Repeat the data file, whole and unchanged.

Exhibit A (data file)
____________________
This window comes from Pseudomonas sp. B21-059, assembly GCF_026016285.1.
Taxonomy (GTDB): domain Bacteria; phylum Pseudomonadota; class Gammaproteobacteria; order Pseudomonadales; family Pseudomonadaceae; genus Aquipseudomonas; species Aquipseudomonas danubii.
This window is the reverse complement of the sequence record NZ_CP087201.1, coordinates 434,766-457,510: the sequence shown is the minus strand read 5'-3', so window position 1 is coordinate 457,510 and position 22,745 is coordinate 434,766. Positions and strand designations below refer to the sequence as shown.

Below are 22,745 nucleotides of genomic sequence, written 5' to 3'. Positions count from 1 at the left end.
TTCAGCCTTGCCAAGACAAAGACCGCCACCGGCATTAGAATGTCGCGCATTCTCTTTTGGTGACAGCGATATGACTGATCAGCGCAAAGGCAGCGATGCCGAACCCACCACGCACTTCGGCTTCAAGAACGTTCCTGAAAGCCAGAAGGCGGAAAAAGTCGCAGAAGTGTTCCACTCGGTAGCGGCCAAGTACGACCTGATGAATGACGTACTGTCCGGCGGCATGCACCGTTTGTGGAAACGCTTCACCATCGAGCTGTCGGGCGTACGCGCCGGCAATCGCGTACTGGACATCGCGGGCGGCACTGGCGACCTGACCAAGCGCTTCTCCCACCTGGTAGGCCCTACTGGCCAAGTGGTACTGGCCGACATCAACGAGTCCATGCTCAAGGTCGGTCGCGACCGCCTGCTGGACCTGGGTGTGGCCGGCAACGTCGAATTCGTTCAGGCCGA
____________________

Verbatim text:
This window comes from Pseudomonas sp. B21-059, assembly GCF_026016285.1.
Taxonomy (GTDB): domain Bacteria; phylum Pseudomonadota; class Gammaproteobacteria; order Pseudomonadales; family Pseudomonadaceae; genus Aquipseudomonas; species Aquipseudomonas danubii.
This window is the reverse complement of the sequence record NZ_CP087201.1, coordinates 434,766-457,510: the sequence shown is the minus strand read 5'-3', so window position 1 is coordinate 457,510 and position 22,745 is coordinate 434,766. Positions and strand designations below refer to the sequence as shown.

Below are 22,745 nucleotides of genomic sequence, written 5' to 3'. Positions count from 1 at the left end.
TTCAGCCTTGCCAAGACAAAGACCGCCACCGGCATTAGAATGTCGCGCATTCTCTTTTGGTGACAGCGATATGACTGATCAGCGCAAAGGCAGCGATGCCGAACCCACCACGCACTTCGGCTTCAAGAACGTTCCTGAAAGCCAGAAGGCGGAAAAAGTCGCAGAAGTGTTCCACTCGGTAGCGGCCAAGTACGACCTGATGAATGACGTACTGTCCGGCGGCATGCACCGTTTGTGGAAACGCTTCACCATCGAGCTGTCGGGCGTACGCGCCGGCAATCGCGTACTGGACATCGCGGGCGGCACTGGCGACCTGACCAAGCGCTTCTCCCACCTGGTAGGCCCTACTGGCCAAGTGGTACTGGCCGACATCAACGAGTCCATGCTCAAGGTCGGTCGCGACCGCCTGCTGGACCTGGGTGTGGCCGGCAACGTCGAATTCGTTCAGGCCGA